In order to get acces to the VETAR over the VME bus you need the kernle module vmebus. The dirver configure and access a PCI-VME bridge, Tundra TSi148. It creates windows were the address/data access is predefined. It can create till 7.

Etherbone Driver

Etherbone is an FPGA-core that connects Ethernet to internal on-chip wishbone buses permitting any core to talk to any other across Ethernet/PCIe/USB and VME. On top of the vmebus kernel module a etherbone can be loaded allowing Etherbone operations over VME bus,

Software and Test

There is a collection of libraries (C and Python) that exports all the needed functionality of the VME bus to user space. This libraries allows to develop easily software that uses the VME bus for communication with the VETAR card.

There is a Test Suit that checks if the driver and user space applications are working properly.

(All the firmware described here applies to the MEN A20, no in the RIO III)


This section depict how to get up and runnig a VME Host System using the VETAR card using this tarball which all the BEL projects and the firmware needed:
  • Bitstream (gateware and software) for the VETAR cardF
  • vmebus driver
  • user space software

VME Platform

In order to make use of the Vetar card, you need to set up a typical VME host system. You need a VME create and a VME CPU controller. So far the CPU used with the VETAR are:


The VME Controller CPU runs a Debian Weezy 3.2 Kernel. It boots from a NFS server but it has also the possibility of booting from CompactFlash. It is not in the scope of this documentation to describe how to set up a NFS server and create a root file system, but it is quite streight forward.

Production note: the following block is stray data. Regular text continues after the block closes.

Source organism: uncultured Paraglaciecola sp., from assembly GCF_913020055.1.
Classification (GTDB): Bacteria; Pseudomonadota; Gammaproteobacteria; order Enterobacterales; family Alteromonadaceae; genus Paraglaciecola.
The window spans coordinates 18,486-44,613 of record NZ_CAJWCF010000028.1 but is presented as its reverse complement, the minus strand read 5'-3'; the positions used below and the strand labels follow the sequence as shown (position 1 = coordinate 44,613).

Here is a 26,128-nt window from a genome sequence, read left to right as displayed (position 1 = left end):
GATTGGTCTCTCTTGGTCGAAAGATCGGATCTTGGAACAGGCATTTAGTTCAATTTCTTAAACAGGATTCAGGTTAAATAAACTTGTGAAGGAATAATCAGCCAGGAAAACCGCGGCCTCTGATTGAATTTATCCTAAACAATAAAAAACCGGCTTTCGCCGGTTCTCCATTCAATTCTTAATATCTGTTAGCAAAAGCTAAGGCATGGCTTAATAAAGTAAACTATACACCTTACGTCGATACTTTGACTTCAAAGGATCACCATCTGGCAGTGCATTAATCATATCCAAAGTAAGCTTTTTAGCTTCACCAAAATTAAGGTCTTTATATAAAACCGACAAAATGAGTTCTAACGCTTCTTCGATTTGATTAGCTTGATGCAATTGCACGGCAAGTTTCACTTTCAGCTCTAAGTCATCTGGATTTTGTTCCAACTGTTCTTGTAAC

If you have problems with the default BIOS of the card, probably!!, update the firmware. Copy the update to a CompactFlash card:
dd if=BIOS_update_MENA20 of=/dev/sdX

Plug the CompactFlash in the slot, plug the VME CPU and power on, wait 120" and reboot. You're done (The file is too big for uploading it here... please send an email and I'll give the image


I don't support directly this CPU since it uses a particular Linux flaver and kernel. Problems with the BIOS, driver and user space software please contact

To use the VETAR, you need to setup a VME host system and data master. Follow the directions to Configure a Data Master to setup a system which can control FECs over the network. The VETAR card is endowed with a a Altera FPGA. For programing/flashing it, please check the section Programming and Flashing and Altera deviec for more details.

Programming/Flashing the VETAR

You have two options, programming the VETAR card using Quartus Tools and JTAG adapter, or programming the card using Etherbone tools

JTAG Programming

You need to have installed Quartus and decompress the [[bitstream][] tarball.

$(QUARTUS_BIN)/quartus_pgm -c BLASTER -m jtag -o 'p;vetar.sof'

ETHERBONE Programming